William McDonough – an architect who has received international fame as a leader in environmentally and economically sustainable design – will give a free on-campus lecture this evening about intelligent, green building solutions.

McDonough, who was named the “Hero of the Planet” by Time magazine and received the Presidential Award for Sustainable Development – the nation’s most prestigious environmental award – for his sustainable designs and green business savvy, will lecture at Campbell Hall at 8 p.m. tonight. The event, titled “Cradle to Cradle Design – Creating an Environmentally and Economically Intelligent Future,” will highlight McDonough’s innovative approach toward using industrial resources effectively through architectural planning.

McDonough said his talk will focus on explaining his “Cradle to Cradle” design approach.

“I’m going to be talking about a concept called Cradle to Cradle (versus cradle to grave) … and I’m going to be looking at an industrial revolution based on this new design paradigm,” McDonough said. “Cradle to Cradle looks at materials as nutrition, so we design things as either soil nutrients or technological nutrients, meaning we design things either to go back to soil safely or back to industry in closed cycles.”

According to McDonough, rethinking building practices should be the nation’s top priority in fighting environmental crises.

“I think we have a design problem,” McDonough said. “If we look at the current system of manufacturing and our production, you have to ask if it’s our intention to contribute to climate change, global warming, plastics in the oceans, endocrine disruptors and heavy metal contamination.”

“At this point in human history, any building that is using fossil fuels or nuclear power to drive it is part of the problem. … Most of modern life has proven to be highly problematic from an environmental perspective, so we need a new design,” McDonough said.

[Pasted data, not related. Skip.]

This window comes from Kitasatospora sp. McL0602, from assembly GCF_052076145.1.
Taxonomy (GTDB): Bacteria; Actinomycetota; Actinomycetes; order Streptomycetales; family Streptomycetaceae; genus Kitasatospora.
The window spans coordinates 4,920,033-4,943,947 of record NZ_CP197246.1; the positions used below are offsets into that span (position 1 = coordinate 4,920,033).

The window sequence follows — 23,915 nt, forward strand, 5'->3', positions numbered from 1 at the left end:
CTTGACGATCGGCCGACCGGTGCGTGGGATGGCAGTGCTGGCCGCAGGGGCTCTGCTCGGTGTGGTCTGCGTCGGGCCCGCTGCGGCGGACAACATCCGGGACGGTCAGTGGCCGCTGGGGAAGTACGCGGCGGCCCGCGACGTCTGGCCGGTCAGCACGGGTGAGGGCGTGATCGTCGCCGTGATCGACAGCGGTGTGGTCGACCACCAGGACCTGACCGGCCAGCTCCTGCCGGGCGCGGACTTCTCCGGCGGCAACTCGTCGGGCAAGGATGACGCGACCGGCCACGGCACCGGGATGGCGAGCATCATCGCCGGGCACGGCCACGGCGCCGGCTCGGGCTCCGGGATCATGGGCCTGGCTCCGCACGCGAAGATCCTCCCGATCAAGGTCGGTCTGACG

People working at and attending college campuses are in a powerful position to significantly lessen environmental harm, he said.

“I think college campuses are the ideal place to address these issues,” McDonough said. “You’re surrounded by smart people who can do math, and the math tells us that it’s urgent for us to come up with strategies. Where better to explore the future?”

And, McDonough said, there are a number of ways for students on campus to individually reduce the carbon footprint of their community.

“[Students are] going to inherit the planet and it would be nice if they inherited something on a positive trajectory instead of a negative one,” McDonough said. “There are things at universities like setting up composting facilities and recycling stations, so that’s a simple beginning. I think a lot of the issues around mobility can be addressed by students.”

The free lecture is presented as part of the Global Warming, Food Security and Our Energy Future Event Series, which falls under the umbrella of the Institute for Energy Efficiency’s Energy Leadership Lecture Series.

To aid his lecture, McDonough said he will be displaying visual examples of his environmentally intelligent designs.

“I’ll be showing lots of examples,” McDonough said. “We did the Ford Rouge manufacturing factory, with world’s largest green roof. We did a building at Overland College that makes more energy than it needs to operate. We’ve designed cloth that is safe to eat and carpets that are instantly recyclable.”

And as an endnote to his presentation, McDonough said hopes to dispel myths about the costly disposition of environmentally conscious materials.

“I think [this environmental trend is] coming very quickly,” McDonough said. “I think a lot of people have seen the green agenda as adding cost, but we’ve been able to show that it is actually price neutral.”